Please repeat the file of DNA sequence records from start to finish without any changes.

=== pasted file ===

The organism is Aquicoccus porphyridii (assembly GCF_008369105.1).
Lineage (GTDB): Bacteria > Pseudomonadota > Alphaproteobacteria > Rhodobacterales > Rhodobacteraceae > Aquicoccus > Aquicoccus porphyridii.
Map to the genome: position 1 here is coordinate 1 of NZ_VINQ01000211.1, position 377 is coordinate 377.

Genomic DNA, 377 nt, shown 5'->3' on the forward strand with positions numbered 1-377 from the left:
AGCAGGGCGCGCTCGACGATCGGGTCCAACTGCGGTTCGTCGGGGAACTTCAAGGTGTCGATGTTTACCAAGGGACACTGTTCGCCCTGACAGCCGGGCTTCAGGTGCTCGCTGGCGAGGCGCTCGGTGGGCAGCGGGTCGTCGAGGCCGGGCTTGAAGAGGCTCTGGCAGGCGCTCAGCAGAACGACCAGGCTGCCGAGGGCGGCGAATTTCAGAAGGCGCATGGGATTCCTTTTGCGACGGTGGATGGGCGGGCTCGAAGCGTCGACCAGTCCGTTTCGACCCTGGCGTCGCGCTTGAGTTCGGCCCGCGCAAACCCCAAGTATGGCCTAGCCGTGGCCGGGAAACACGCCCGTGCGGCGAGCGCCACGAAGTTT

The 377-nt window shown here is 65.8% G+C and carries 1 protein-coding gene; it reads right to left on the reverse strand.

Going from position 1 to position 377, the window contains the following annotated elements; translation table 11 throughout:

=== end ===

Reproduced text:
The organism is Aquicoccus porphyridii (assembly GCF_008369105.1).
Lineage (GTDB): Bacteria > Pseudomonadota > Alphaproteobacteria > Rhodobacterales > Rhodobacteraceae > Aquicoccus > Aquicoccus porphyridii.
Map to the genome: position 1 here is coordinate 1 of NZ_VINQ01000211.1, position 377 is coordinate 377.

Genomic DNA, 377 nt, shown 5'->3' on the forward strand with positions numbered 1-377 from the left:
AGCAGGGCGCGCTCGACGATCGGGTCCAACTGCGGTTCGTCGGGGAACTTCAAGGTGTCGATGTTTACCAAGGGACACTGTTCGCCCTGACAGCCGGGCTTCAGGTGCTCGCTGGCGAGGCGCTCGGTGGGCAGCGGGTCGTCGAGGCCGGGCTTGAAGAGGCTCTGGCAGGCGCTCAGCAGAACGACCAGGCTGCCGAGGGCGGCGAATTTCAGAAGGCGCATGGGATTCCTTTTGCGACGGTGGATGGGCGGGCTCGAAGCGTCGACCAGTCCGTTTCGACCCTGGCGTCGCGCTTGAGTTCGGCCCGCGCAAACCCCAAGTATGGCCTAGCCGTGGCCGGGAAACACGCCCGTGCGGCGAGCGCCACGAAGTTT

The 377-nt window shown here is 65.8% G+C and carries 1 protein-coding gene; it reads right to left on the reverse strand.

Going from position 1 to position 377, the window contains the following annotated elements; translation table 11 throughout: